#CardCorner: 1950 Bowman Johnny Lindell

Part of the CARD CORNER series
Written by: Craig Muder

The Angels’ Shohei Ohtani electrified the baseball world in 2018 with his excellence on the mound and at the plate, winning American League Rookie of the Year honors as a two-way star.

Ohtani’s success has encouraged teams to experiment with additional two-way players like Michael Lorenzen, JB Shuck and Anthony Gose. In an era where versatility is at a premium, it’s a trend that will likely continue.

But it is nothing that is new. More than 70 years ago, Johnny Lindell proved that talent is talent – no matter what the position.

Lindell was born Aug. 30, 1916, in Greeley, Colo., and spent his teen years in Southern California. An exceptional youth athlete, he signed with the Yankees prior to the 1936 season and excelled as a pitcher in the minors – while at the same time wielding a potent bat.

Focusing on his work on the mound, Lindell went 18-7 with a 2.70 ERA for Double-A Kansas City in 1940, which earned him a spot on the Yankees’ Opening Day roster in 1941. But after one pinch-hitting appearance on April 18, the Yankees sent Lindell to Newark Bears of the International League – where he went 23-4 on the mound with a 2.05 ERA while batting .298. Following the season, the Sporting News named Lindell it’s Minor League Player of the Year.

The front of Johnny Lindell's 1950 Bowman card. (Milo Stewart Jr./National Baseball Hall of Fame and Museum)

Lindell again made the Yankees’ Opening Day roster in 1942, but he was unable to find regular work in New York’s starting rotation. He picked up his first win on June 30 against the Athletics, pitching 2.2 scoreless innings and singling home George Selkirk in the eighth inning with the eventual winning run in New York’s 4-3 victory.

In 52.2 innings over 23 games that year, Lindell was 2-1 with a 3.76 ERA. He hit .250 (6-for-24) with four RBI at the plate and did not appear in the World Series that fall against the Cardinals.

Yankees manager Joe McCarthy apparently gave up on Lindell as a pitcher following his rookie season, but McCarthy saw something in Lindell as a hitter. With several Yankees stars like Joe DiMaggio and Tommy Henrich headed for the military following the 1942 season, Lindell – who had a deferred draft status – got the chance to play the outfield in 1943.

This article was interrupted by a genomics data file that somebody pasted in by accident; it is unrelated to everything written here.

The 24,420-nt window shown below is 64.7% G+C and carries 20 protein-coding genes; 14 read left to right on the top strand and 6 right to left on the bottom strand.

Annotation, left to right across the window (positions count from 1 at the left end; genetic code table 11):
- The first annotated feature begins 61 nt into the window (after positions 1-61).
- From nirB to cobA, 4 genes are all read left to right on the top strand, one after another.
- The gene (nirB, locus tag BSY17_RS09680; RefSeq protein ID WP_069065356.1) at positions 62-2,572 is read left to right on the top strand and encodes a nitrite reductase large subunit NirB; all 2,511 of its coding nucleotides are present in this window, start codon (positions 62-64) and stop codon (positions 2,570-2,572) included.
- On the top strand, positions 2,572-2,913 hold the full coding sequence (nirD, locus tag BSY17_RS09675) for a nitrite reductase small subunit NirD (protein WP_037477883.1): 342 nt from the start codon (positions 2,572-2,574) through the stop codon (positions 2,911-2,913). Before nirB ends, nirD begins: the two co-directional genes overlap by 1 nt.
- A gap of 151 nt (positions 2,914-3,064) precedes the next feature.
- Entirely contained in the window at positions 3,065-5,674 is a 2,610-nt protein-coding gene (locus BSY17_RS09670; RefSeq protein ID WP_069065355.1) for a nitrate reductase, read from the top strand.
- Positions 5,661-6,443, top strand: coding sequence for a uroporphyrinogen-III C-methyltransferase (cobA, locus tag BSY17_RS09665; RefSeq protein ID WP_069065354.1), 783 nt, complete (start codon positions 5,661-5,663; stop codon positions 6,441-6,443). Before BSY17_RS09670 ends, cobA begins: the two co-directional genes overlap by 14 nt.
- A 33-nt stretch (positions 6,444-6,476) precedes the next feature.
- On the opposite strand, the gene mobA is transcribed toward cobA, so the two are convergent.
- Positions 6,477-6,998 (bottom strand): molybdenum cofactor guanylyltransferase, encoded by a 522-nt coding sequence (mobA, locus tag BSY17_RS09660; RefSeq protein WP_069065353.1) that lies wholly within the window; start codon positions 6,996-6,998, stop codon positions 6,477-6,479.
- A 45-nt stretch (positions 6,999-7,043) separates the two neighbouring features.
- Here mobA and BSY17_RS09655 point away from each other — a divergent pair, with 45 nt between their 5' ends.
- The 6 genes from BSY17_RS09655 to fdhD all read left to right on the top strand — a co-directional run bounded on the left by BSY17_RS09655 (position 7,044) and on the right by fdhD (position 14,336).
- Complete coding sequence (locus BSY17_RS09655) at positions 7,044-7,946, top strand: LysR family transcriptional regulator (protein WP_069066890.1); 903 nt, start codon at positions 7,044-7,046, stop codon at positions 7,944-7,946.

The reverse of Johnny Lindell's 1950 Bowman card. (Milo Stewart Jr./National Baseball Hall of Fame and Museum)

Lindell got off to a fast start – hitting .327 as late as May 29 – and was named to the AL All-Star team. In 122 games, he finished the season with a .245 batting average, 51 RBI and a league-best 12 triples. He also appeared in four games in the World Series as the Yankees avenged their 1942 loss to the Cardinals, defeating St. Louis in five games.

In 1944, Lindell had his best season – hitting .300 with 18 homers and 103 RBI as the Yankees everyday center fielder. He led the AL with 297 total bases and 16 triples, finishing third with a .500 slugging percentage.

But in 1945, Lindell’s draft status was reclassified, and he played in only 41 games before being inducted into the Army in June. The end of World War II hastened the end of Lindell’s military service, but it also meant the stars returned to the Yankees lineup in 1946.

He served mainly as a fourth outfielder that season, hitting .259 with 10 homers and 40 RBI in 102 games.

For the third straight season – the longest such stretch since 1933-35 – the Yankees did not win the AL pennant.